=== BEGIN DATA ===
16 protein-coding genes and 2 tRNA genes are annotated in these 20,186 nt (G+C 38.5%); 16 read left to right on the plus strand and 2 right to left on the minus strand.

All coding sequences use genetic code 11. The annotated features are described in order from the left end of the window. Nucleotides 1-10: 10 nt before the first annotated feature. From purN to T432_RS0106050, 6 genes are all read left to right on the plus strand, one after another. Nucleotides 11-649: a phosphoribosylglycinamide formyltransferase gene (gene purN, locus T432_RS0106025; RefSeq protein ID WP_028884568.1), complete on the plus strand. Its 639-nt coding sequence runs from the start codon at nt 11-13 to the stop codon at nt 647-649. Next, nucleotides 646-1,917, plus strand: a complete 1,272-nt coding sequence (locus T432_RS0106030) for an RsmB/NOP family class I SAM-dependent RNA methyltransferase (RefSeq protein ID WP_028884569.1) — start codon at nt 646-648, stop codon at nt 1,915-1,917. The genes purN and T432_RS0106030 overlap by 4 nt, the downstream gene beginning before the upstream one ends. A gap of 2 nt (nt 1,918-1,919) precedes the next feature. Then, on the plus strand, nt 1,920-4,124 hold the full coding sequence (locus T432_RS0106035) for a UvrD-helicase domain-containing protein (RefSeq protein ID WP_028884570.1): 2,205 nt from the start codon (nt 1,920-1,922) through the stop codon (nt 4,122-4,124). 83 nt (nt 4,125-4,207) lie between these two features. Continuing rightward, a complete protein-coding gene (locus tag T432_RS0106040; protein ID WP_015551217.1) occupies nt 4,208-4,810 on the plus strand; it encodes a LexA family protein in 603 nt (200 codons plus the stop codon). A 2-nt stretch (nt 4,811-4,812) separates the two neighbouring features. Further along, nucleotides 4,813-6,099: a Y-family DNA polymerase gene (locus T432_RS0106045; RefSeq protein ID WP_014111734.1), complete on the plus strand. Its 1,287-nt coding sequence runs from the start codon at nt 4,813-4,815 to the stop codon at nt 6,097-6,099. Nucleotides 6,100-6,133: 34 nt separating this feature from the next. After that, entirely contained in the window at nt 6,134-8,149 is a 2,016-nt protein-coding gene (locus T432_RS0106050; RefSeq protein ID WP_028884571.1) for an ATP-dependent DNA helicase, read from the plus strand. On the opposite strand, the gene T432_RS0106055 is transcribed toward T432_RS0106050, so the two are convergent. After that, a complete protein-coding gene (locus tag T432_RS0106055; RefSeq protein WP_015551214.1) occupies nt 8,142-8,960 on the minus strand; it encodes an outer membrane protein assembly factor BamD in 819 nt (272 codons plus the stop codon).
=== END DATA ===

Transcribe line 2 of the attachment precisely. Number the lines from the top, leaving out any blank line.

All coding sequences use genetic code 11. The annotated features are described in order from the left end of the window. Nucleotides 1-10: 10 nt before the first annotated feature. From purN to T432_RS0106050, 6 genes are all read left to right on the plus strand, one after another. Nucleotides 11-649: a phosphoribosylglycinamide formyltransferase gene (gene purN, locus T432_RS0106025; RefSeq protein ID WP_028884568.1), complete on the plus strand. Its 639-nt coding sequence runs from the start codon at nt 11-13 to the stop codon at nt 647-649. Next, nucleotides 646-1,917, plus strand: a complete 1,272-nt coding sequence (locus T432_RS0106030) for an RsmB/NOP family class I SAM-dependent RNA methyltransferase (RefSeq protein ID WP_028884569.1) — start codon at nt 646-648, stop codon at nt 1,915-1,917. The genes purN and T432_RS0106030 overlap by 4 nt, the downstream gene beginning before the upstream one ends. A gap of 2 nt (nt 1,918-1,919) precedes the next feature. Then, on the plus strand, nt 1,920-4,124 hold the full coding sequence (locus T432_RS0106035) for a UvrD-helicase domain-containing protein (RefSeq protein ID WP_028884570.1): 2,205 nt from the start codon (nt 1,920-1,922) through the stop codon (nt 4,122-4,124). 83 nt (nt 4,125-4,207) lie between these two features. Continuing rightward, a complete protein-coding gene (locus tag T432_RS0106040; protein ID WP_015551217.1) occupies nt 4,208-4,810 on the plus strand; it encodes a LexA family protein in 603 nt (200 codons plus the stop codon). A 2-nt stretch (nt 4,811-4,812) separates the two neighbouring features. Further along, nucleotides 4,813-6,099: a Y-family DNA polymerase gene (locus T432_RS0106045; RefSeq protein ID WP_014111734.1), complete on the plus strand. Its 1,287-nt coding sequence runs from the start codon at nt 4,813-4,815 to the stop codon at nt 6,097-6,099. Nucleotides 6,100-6,133: 34 nt separating this feature from the next. After that, entirely contained in the window at nt 6,134-8,149 is a 2,016-nt protein-coding gene (locus T432_RS0106050; RefSeq protein ID WP_028884571.1) for an ATP-dependent DNA helicase, read from the plus strand. On the opposite strand, the gene T432_RS0106055 is transcribed toward T432_RS0106050, so the two are convergent. After that, a complete protein-coding gene (locus tag T432_RS0106055; RefSeq protein WP_015551214.1) occupies nt 8,142-8,960 on the minus strand; it encodes an outer membrane protein assembly factor BamD in 819 nt (272 codons plus the stop codon).